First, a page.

Climate change: the tv briefing

There was a chat program on the Irish channel TV3 last week that perfectly illustrated the difficulty of discussing complex scientific issues in a public forum (see last week’s post).  It consisted of a tv panel debate on climate change, where two respected scientists and a member of Friends of the Earth debated climate issues with two members of a new Irish political lobby group. It quickly became clear that neither the Chair nor the lobbyists knew (or accepted) anything of the basic facts of climate science. Faced with a blank rebuttal of basic physics, the scientists had an uphill struggle tryng to communicate the issue of climate change.

I thought this a fairly typical example of the problems of such media discussions. The lobbyists were clear, passionate and articulate, stating their views as if they were established facts, uncluttered by equivocation. (The first sentence uttered was “the earth is not warming” and there were many other such statements). The scientists, by comparison, sounded rather uncertain and unclear. As so often, completely uninformed opinion, unweakened by any sort of balanced view, sounded much more convincing.

It’s very hard to know what to do when one encounters such resistance to basic science. I suppose all we can do is keep repeating the basics, as clearly as we can, and hope the public and politicians can discern the difference between established facts and random opinion. As an exercise, I decided to write down the main points I myself would hope to make during the course of such a debate. This is what I would like to have said:



There are now multiple lines of evidence that show clearly that, over the last 50 years, the average surface temperature of the earth and its oceans has been steadily increasing. This rise (about 0.75 °C) may seem small compared with the normal background variation in day-to-day and seasonal temperatures. However, a gradual increase in average represents a significant physical effect; for example, the difference in the average global temperature of the last ice-age and the present is only a few degrees Celcius.

Those who study past climate cycles have considered this question in great detail and their conclusion is that the temperature rise cannot be attributed to a natural cycle, for a number of reasons. The most obvious is the rate of change; the rise in average temperature we are seeing over the last few decades corresponds to a rise  seen over thousands of years in past climate cycles. Obvious external causes, such as solar cycles or changes in solar activity, have been specifically ruled out (we are currently in a cooling part of the dominant solar cycle). Most tellingly, it has been discovered that while the lower atmosphere is steadily heating up, the top of the atmosphere (the stratosphere) is cooling down – an observation that strongly suggests a cause closer to home.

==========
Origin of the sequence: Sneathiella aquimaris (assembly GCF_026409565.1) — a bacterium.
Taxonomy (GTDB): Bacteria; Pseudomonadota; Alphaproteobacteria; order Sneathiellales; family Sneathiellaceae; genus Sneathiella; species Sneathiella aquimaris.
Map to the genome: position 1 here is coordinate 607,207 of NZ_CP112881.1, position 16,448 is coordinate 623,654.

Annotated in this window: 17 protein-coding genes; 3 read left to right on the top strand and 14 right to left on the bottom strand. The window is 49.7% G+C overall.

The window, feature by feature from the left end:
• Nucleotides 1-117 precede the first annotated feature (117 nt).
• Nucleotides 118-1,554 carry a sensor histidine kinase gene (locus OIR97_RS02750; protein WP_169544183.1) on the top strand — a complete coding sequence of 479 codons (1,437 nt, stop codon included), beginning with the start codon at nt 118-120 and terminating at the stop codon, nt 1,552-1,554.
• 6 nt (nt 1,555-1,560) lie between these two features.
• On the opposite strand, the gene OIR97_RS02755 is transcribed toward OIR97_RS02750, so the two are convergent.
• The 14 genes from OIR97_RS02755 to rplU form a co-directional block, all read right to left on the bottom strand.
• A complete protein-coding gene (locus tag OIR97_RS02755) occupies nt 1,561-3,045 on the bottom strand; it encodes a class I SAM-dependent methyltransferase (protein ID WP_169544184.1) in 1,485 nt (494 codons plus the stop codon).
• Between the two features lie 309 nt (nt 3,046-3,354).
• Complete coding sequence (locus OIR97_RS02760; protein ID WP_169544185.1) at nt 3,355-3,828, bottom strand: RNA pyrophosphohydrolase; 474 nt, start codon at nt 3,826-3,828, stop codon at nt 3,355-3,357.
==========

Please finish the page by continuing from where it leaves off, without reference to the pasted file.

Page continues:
Physicists have long known that the temperature of the earth is regulated by certain gases in the atmosphere. These gases trap heat radiated from the warm earth’s surface, stopping the globe from radiating all of its heat to space (the greenhouse effect). The ‘greenhouse gases’ only account for a tiny percentage of the atmosphere but they play a vital role in regulating the planet’s temperature.  Hence global climate is highly sensitive to the concentration of greenhouse gases in the atmosphere and one can expect any change to this concentration to have a significant effect on climate. (The Irish scientist John Tyndall established that the most important greenhouse gases are water vapour, carbon dioxide and methane, while major gases such as oxygen and nitrogen do not block the earth’s heat).

We now know that, since the advent of the industrial revolution, mankind has been increasing the concentration of atmospheric greenhouse gases. In particular, the burning of fossil fuels such as oil, coal and gas all release extra CO2 into the atmosphere. Direct measurements of the CO2 content of the atmosphere have been made since the 1950s and there is no doubt that there has been a steady rise since measurements began; in general, it is estimated that the current concentration of CO2 in the atmosphere is over 35% higher than that of pre-industrial times. At first, it was thought that this extra CO2 would be absorbed by the oceans. Some of it is, and this causes its own problems. However, it is now known that much of the extra CO2 remains in the atmosphere.

Putting two and two together, scientists believe that the global warming we have observed in recent decades is almost certainly caused by man-made greenhouse gases released into the atmosphere, a phenomenon known as the enhanced greenhouse effect.There are now muliple lines of evidence for this hypothesis (not least direct satellite measurements of the heat radiated from earth into space that show an increasing dip in the region of the spectrum where CO2 absorbs).